When purchasing a property, either to live in or as an investment, there are numerous considerations – such as price, location and condition of the property. Alongside this, you may have a question mark over the type of property you will purchase – be it a house or an apartment. There are actually a number of key differences between the two – which Claire Egerton explores here.
The main difference between buying a house and buying a flat is that when buying a house, you will normally purchase the Freehold, which means you own the land and the buildings on the land for an unlimited time. When buying a flat you will normally purchase a Leasehold title – meaning that you have the right to live in the property for a certain number of years.
This distinction is important for a number of reasons:
Firstly, the amount of time that is remaining on the lease at the time of purchase. When buying a Leasehold apartment, there will usually be between 30 and 999 years on the lease. Whilst you may think that 50 or so years is an adequate amount of time to have on a lease, anything less than 100 years should be carefully considered. Although you may plan to move out of the property well within this time frame, there may be implications when you come to sell the property. Although extensions to leaseholds can be obtained, this process isn’t always straightforward and will incur a cost. For peace of mind, it is best to try and obtain a longer leasehold before you proceed with the purchase.
Secondly, it is important to recognise that although you own everything within the walls of your apartment, you will not usually own any of the property’s grounds or communal areas. On the plus side, this means that you are not responsible for organising any repairs or maintenance of these areas. However, in the majority of cases, you will usually be required to pay a monthly service charge. Depending on the property, this can be up to hundreds of pounds. As well as determining the price of this in advance to ensure it is affordable, you should also find out under what terms this could be reviewed and increased. Ground rent may also be applicable to apartment purchases.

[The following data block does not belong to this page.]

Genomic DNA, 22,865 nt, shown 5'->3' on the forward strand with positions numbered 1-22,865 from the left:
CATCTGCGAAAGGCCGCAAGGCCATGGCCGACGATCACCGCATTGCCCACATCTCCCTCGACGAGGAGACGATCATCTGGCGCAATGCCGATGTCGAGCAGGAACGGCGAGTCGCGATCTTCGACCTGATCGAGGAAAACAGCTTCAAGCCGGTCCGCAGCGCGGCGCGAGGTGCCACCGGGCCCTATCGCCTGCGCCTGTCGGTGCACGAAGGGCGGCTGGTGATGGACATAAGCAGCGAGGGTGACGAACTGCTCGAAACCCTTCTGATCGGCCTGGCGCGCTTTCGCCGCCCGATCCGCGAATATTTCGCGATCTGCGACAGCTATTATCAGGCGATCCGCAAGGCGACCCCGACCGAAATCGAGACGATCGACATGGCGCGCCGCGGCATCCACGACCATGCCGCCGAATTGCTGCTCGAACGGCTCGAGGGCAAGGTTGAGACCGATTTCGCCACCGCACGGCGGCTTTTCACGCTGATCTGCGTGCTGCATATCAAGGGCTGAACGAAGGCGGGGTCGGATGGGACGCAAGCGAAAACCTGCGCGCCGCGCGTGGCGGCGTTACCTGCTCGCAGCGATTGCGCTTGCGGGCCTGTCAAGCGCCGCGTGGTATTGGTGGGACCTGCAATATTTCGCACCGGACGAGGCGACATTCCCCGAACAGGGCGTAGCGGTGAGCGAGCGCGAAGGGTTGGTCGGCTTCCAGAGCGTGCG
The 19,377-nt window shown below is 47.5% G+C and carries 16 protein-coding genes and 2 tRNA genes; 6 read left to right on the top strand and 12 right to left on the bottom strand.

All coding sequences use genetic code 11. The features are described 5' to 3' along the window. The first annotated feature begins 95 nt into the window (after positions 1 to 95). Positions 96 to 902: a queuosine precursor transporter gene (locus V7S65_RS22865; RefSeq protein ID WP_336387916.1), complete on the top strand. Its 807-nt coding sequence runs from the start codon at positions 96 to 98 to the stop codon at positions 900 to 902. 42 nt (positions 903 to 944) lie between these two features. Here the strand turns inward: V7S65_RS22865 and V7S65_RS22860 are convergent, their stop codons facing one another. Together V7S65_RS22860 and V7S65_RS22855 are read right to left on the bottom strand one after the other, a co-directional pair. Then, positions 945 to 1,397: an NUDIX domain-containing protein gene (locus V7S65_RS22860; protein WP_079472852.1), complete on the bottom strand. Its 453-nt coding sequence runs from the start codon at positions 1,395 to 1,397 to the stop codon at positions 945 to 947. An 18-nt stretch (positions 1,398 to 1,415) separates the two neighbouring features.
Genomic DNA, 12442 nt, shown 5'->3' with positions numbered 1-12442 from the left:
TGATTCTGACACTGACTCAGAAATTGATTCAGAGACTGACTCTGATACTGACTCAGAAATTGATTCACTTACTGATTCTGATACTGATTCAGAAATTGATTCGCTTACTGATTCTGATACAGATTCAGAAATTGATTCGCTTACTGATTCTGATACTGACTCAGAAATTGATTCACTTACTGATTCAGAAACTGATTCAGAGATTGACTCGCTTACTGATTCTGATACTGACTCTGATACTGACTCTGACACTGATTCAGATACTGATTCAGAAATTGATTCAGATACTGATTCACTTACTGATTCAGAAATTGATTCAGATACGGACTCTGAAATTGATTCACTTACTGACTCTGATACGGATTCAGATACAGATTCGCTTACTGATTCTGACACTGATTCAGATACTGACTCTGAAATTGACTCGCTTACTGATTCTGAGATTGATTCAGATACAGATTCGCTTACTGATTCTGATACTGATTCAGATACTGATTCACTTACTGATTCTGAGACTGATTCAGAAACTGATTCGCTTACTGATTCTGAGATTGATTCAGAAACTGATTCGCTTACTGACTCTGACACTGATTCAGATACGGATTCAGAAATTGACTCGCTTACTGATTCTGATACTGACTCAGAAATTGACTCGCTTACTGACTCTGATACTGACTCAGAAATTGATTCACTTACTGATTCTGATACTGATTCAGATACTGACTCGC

Where the flat is part of a smaller property with only a few apartments, there may not be a management company in place. This could be a cause for concern, as if any issues were to arise with the property or its maintenance, there would not be a mechanism in place to resolve it.
It is also important to note that although a monthly service charge is likely to cover small repairs and maintenance work, it may not extend to include large-scale repairs, such as roof replacements. Should extensive work be required, you should be aware of who will be responsible and how the costs will be shared. It may be worth having a surveyor undertake a report on the condition of the property so you have peace of mind that it is in good repair.
In addition to determining the amount of time you can live in an apartment, the lease also determines the conditions under which you occupy it. For example, there may be restrictions on making internal alterations, keeping pets, or other conditions. The lease will also advise on what rights of access leaseholders have to use communal areas.
Due to some of the additional complications involved when buying a flat, it is worth bearing in mind that the conveyancing process can take longer than when buying a house. Consequently, the fees for conveyancing are sometimes slightly higher.
The conveyancing team at O’Donnell Solicitors, including director Claire Egerton, Julian and Nicola, have extensive experience in helping buyers with all types of property transactions, including those involving flats and apartments. We are therefore able to advise buyers on any of the above matters, highlighting them at an early stage to avoid any potential delays to the transaction.
For any further advice or to enquire about our conveyancing services, please contact us on 01457 761320 or email email@example.com.